MathOverflow is a question and answer site for professional mathematicians. Join them; it only takes a minute:

Sign up
Here's how it works:
  1. Anybody can ask a question
  2. Anybody can answer
  3. The best answers are voted up and rise to the top

I signed up for a Math Mentorship Program (for high school students) this term, but one of the students assigned to me is more interested in Statistics and Finance - something that would help him to do business :-)

The closest I could come up with (using ideas of a friend) is some game theoretic stuff like price of anarchy (a related and possibly with much simpler mathematics is The Economics of Caste and of the Rat Race and Other Woeful Tales by Akerlof), Arrow's Impossibility Theorem, and possibly some Prospect theory.

Does anyone have any idea about elementary interesting math related to Statistics or Finance?

share|cite|improve this question

I recommend against game theory and prospect theory. This is a high school student who probably won't be used to distinguishing between normative models and descriptive models, and the result might be that he picks up jargon without understanding anything useful. That could be practice for business, but not satisfying for you, I hope.

A fundamental question in financial math is how to evaluate a security which pays you $1/year forever, a "perpetuity." I would start there. You only need high school algebra to approach this. You can add inflation and risk, and then get into basic statistical analysis, options pricing (use simple discrete models with no calculus), etc.

share|cite|improve this answer
I sort of disagree and will argue that this article at by Kahneman and Tversky is more or less accessible to a high school student. Well, on a second thought it seems that to properly appreciate the article one has to know about expected utility theory, so I back off. – auniket Jan 13 '10 at 3:08
I vehemently disagree with the idea of teaching prospect theory, and I say that as someone who majored in behavioral economics in college before becoming a mathematician. Prospect theory is not a normative theory. It is a descriptive theory designed to explain anomalies. Do you think it's better to teach this student how to be irrational in a supposedly popular way, or how to evaluate risks in a consistent fashion? Should we teach common calculation errors before teaching people how to calculate things correctly? – Douglas Zare Jan 13 '10 at 3:31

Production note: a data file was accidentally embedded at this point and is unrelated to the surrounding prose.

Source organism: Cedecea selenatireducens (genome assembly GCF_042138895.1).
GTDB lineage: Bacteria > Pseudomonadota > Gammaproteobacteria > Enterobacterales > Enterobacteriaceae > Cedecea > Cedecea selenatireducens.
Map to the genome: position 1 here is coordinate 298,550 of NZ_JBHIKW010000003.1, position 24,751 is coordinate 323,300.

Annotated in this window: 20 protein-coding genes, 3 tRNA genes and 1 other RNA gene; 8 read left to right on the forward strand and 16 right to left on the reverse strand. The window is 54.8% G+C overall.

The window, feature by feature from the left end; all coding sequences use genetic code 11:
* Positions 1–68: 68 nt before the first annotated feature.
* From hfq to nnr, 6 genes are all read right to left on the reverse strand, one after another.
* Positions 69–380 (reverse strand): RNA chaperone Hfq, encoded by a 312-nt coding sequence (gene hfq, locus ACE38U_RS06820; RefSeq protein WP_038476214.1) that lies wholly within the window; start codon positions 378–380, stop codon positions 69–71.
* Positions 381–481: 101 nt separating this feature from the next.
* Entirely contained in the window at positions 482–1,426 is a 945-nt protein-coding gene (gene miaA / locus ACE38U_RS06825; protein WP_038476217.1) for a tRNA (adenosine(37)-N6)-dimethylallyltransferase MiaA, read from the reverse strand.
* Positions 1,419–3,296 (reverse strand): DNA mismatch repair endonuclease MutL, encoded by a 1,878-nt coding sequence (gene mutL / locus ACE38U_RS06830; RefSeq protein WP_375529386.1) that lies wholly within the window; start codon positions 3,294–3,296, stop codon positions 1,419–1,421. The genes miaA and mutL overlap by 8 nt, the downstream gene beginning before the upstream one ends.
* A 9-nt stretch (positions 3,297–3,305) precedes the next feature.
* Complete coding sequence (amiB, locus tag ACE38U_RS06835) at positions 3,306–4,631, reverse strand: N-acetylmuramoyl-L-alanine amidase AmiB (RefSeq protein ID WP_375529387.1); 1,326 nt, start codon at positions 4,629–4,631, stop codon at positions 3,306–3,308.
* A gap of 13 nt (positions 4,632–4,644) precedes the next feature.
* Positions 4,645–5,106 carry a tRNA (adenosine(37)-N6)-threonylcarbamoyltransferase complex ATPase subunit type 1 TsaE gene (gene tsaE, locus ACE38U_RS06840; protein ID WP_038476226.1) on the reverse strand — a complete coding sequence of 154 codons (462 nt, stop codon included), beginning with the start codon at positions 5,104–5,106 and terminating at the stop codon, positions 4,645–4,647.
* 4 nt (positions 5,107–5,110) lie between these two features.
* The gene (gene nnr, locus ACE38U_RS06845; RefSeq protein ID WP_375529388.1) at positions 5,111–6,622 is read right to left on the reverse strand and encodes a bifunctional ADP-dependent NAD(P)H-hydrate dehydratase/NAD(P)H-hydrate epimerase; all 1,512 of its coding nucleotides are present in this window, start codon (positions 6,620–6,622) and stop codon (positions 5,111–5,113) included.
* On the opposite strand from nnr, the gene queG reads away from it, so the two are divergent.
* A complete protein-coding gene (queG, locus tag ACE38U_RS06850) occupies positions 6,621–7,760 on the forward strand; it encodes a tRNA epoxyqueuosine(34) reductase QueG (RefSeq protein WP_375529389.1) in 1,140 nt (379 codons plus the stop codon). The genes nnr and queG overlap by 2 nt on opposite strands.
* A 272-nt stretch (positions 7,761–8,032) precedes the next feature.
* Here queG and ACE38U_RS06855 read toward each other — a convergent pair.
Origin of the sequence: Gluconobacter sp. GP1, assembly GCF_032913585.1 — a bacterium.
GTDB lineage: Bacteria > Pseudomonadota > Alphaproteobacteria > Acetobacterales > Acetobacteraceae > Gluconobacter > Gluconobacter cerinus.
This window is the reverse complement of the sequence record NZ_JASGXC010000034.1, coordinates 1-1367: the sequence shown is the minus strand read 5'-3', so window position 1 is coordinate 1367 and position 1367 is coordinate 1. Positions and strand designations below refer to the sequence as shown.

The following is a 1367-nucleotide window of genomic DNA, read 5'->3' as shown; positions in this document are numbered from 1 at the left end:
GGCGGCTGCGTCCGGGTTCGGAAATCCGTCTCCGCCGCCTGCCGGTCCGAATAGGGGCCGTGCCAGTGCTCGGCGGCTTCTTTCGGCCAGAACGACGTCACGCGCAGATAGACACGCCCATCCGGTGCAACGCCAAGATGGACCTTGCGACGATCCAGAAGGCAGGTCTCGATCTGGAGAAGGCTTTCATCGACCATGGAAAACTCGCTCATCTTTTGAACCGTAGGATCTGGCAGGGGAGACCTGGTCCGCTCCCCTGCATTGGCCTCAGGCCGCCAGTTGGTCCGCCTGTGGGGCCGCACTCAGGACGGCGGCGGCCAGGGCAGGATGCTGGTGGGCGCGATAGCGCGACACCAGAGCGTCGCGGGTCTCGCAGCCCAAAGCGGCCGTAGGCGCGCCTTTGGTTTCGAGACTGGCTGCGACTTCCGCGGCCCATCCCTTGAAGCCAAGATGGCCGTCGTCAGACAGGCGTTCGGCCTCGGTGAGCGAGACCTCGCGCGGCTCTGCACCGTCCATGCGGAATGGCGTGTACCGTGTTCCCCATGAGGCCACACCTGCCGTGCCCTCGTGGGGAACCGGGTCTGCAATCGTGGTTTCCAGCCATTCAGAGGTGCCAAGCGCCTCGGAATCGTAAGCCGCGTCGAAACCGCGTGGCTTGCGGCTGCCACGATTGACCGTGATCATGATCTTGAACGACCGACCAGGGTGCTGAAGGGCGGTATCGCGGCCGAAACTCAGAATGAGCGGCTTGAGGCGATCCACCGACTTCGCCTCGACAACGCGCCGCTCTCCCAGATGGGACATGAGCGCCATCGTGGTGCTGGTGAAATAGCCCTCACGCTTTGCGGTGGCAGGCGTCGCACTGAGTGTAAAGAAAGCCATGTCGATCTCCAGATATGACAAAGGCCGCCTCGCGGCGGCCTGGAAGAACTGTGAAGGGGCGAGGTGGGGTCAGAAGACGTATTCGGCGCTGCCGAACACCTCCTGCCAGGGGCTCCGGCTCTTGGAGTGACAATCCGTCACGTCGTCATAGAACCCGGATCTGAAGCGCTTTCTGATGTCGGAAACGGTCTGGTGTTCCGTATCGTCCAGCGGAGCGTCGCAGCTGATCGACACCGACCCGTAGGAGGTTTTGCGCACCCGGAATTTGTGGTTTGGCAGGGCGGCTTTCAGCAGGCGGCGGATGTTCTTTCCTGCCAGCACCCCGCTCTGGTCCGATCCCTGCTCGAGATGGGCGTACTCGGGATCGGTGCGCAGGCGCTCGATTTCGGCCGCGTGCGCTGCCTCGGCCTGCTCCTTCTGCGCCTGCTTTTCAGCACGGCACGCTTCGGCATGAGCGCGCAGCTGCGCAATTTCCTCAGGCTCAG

I contend that you have a valid point. Thanks a lot for your arguments, which I clearly have not thought about. I would not try prospect theory, but would give the article suggested below by Michael a try. – auniket Jan 13 '10 at 15:36

Robert Aumanns theorem on agreeing-to-disagree (the original article can be found here) is a fun result that can be motivated by simple puzzles. Moreover, it is the basis of the no-trade-theorems in finance that show that rational expectations rule out speculative trading. A leisurely introduction to this, Aumann's theorem, and related issues can be found here. This article also motivates these issues in terms of a puzzle for children. I think it should be possible to select some topics that are (at some level) understandable by someone in high school. Moreover, this is a topic that raises questions and gives no answers, so you will not indoctrinate your student.

share|cite|improve this answer
Thanks! It seems very intriguing. – auniket Jan 12 '10 at 22:54
You can prove that there will be no speculative trading... and then see new story after news story about huge industries of speculative trading. That's because the assumptions turn out not to be valid. Don't look for something interesting. If something is mathematically interesting to you as a mathematician, it's going to be beyond most high school students, particularly those aiming for business. That article is too interesting to be a good choice. – Douglas Zare Jan 13 '10 at 3:45

You might consider looking at the binomial asset pricing model. A good-looking book is here.

share|cite|improve this answer

"Efficient Algorithms for Universal Portfolios"

An algorithm for investing in a portfolio of stocks that guarantees you do almost as well as the best stock in hindsight. Very cool and not super complicated.